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        Sociological support for importance of complementary and alternative medicine (CAM)
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The timely article by Bhugra et al (Psychiatric Bulletin, February 2004, 28, 36-39) may not be welcomed by all readers. Therefore, I would like to support their view that psychiatrists - and indeed other physicians - should take an interest in whatever their patients resort to for relief of symptoms. For additional reading, I recommend a chapter by Goldstein (1999). Already more than 10 years ago, it was estimated that Americans made considerably more visits to unconventional providers than to all primary care physicians. By so doing, they spent $13.7 billion more than they spent out of pocket on conventional care that same year. Some insurance companies and health maintenance organisations offer coverage for some forms of alternative care. Listings in the Healthy Yellow Pages for Los Angeles are hilarious and informative alike.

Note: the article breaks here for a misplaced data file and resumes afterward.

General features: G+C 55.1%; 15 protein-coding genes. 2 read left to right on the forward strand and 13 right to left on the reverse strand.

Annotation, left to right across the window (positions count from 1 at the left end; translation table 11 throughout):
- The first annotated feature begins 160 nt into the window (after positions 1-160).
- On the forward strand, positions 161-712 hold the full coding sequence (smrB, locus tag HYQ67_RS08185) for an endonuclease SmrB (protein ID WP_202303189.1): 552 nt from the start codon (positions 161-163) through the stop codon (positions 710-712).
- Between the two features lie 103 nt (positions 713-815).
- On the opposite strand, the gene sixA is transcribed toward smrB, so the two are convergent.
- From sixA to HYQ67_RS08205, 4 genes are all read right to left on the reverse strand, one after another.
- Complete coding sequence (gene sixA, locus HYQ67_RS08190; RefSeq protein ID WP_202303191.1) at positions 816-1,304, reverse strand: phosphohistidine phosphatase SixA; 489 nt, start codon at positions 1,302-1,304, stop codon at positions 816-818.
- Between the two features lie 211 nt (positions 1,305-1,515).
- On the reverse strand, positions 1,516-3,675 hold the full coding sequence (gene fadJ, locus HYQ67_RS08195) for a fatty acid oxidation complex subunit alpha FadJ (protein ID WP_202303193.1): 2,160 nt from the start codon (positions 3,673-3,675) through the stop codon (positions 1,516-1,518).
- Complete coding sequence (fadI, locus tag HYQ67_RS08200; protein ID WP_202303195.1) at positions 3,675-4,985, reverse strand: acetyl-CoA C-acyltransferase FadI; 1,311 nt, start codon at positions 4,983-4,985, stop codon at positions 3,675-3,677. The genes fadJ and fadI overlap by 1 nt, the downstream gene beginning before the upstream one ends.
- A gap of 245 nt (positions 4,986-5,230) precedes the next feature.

In the 16th century, few liked to believe that the earth is not the centre of the universe. Now, most medically trained people prefer to perceive themselves as central to providing health care. The perspective seems to be different for many on the receiving end.

Goldstein, M. S. (1999) The growing acceptance of complementary and alternative medicine. In Handbook of Medical Sociology (ed Bird, C. E., Conrad, P. & Fremont, A. M.), pp. 284297. Harlow: Pearson Education Limited.